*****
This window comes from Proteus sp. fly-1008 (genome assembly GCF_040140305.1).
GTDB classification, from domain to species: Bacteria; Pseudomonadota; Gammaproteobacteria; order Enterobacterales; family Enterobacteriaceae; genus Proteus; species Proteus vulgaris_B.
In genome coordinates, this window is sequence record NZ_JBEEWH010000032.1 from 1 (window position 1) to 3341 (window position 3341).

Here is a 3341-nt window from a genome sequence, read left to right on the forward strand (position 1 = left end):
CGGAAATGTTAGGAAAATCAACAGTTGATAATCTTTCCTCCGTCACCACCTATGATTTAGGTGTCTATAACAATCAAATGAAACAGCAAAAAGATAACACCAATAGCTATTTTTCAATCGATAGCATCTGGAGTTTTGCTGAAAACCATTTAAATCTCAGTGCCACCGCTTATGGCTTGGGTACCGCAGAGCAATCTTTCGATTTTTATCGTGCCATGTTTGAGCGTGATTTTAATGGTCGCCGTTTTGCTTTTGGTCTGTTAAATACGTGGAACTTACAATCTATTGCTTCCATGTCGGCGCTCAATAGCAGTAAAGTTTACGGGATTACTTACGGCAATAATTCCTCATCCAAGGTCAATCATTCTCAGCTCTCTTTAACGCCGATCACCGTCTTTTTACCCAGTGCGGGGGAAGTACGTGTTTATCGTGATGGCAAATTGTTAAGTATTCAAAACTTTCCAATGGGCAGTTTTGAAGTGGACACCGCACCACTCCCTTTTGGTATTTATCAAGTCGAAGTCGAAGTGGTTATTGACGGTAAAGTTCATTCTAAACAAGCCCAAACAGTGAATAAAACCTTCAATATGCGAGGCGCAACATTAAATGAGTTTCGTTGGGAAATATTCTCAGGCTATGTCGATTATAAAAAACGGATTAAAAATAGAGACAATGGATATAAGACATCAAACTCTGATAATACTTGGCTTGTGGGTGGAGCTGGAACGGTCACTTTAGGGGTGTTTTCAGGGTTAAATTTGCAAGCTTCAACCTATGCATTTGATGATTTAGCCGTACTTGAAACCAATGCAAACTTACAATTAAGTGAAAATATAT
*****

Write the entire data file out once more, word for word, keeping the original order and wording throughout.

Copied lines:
This window comes from Proteus sp. fly-1008 (genome assembly GCF_040140305.1).
GTDB classification, from domain to species: Bacteria; Pseudomonadota; Gammaproteobacteria; order Enterobacterales; family Enterobacteriaceae; genus Proteus; species Proteus vulgaris_B.
In genome coordinates, this window is sequence record NZ_JBEEWH010000032.1 from 1 (window position 1) to 3341 (window position 3341).

Here is a 3341-nt window from a genome sequence, read left to right on the forward strand (position 1 = left end):
CGGAAATGTTAGGAAAATCAACAGTTGATAATCTTTCCTCCGTCACCACCTATGATTTAGGTGTCTATAACAATCAAATGAAACAGCAAAAAGATAACACCAATAGCTATTTTTCAATCGATAGCATCTGGAGTTTTGCTGAAAACCATTTAAATCTCAGTGCCACCGCTTATGGCTTGGGTACCGCAGAGCAATCTTTCGATTTTTATCGTGCCATGTTTGAGCGTGATTTTAATGGTCGCCGTTTTGCTTTTGGTCTGTTAAATACGTGGAACTTACAATCTATTGCTTCCATGTCGGCGCTCAATAGCAGTAAAGTTTACGGGATTACTTACGGCAATAATTCCTCATCCAAGGTCAATCATTCTCAGCTCTCTTTAACGCCGATCACCGTCTTTTTACCCAGTGCGGGGGAAGTACGTGTTTATCGTGATGGCAAATTGTTAAGTATTCAAAACTTTCCAATGGGCAGTTTTGAAGTGGACACCGCACCACTCCCTTTTGGTATTTATCAAGTCGAAGTCGAAGTGGTTATTGACGGTAAAGTTCATTCTAAACAAGCCCAAACAGTGAATAAAACCTTCAATATGCGAGGCGCAACATTAAATGAGTTTCGTTGGGAAATATTCTCAGGCTATGTCGATTATAAAAAACGGATTAAAAATAGAGACAATGGATATAAGACATCAAACTCTGATAATACTTGGCTTGTGGGTGGAGCTGGAACGGTCACTTTAGGGGTGTTTTCAGGGTTAAATTTGCAAGCTTCAACCTATGCATTTGATGATTTAGCCGTACTTGAAACCAATGCAAACTTACAATTAAGTGAAAATATAT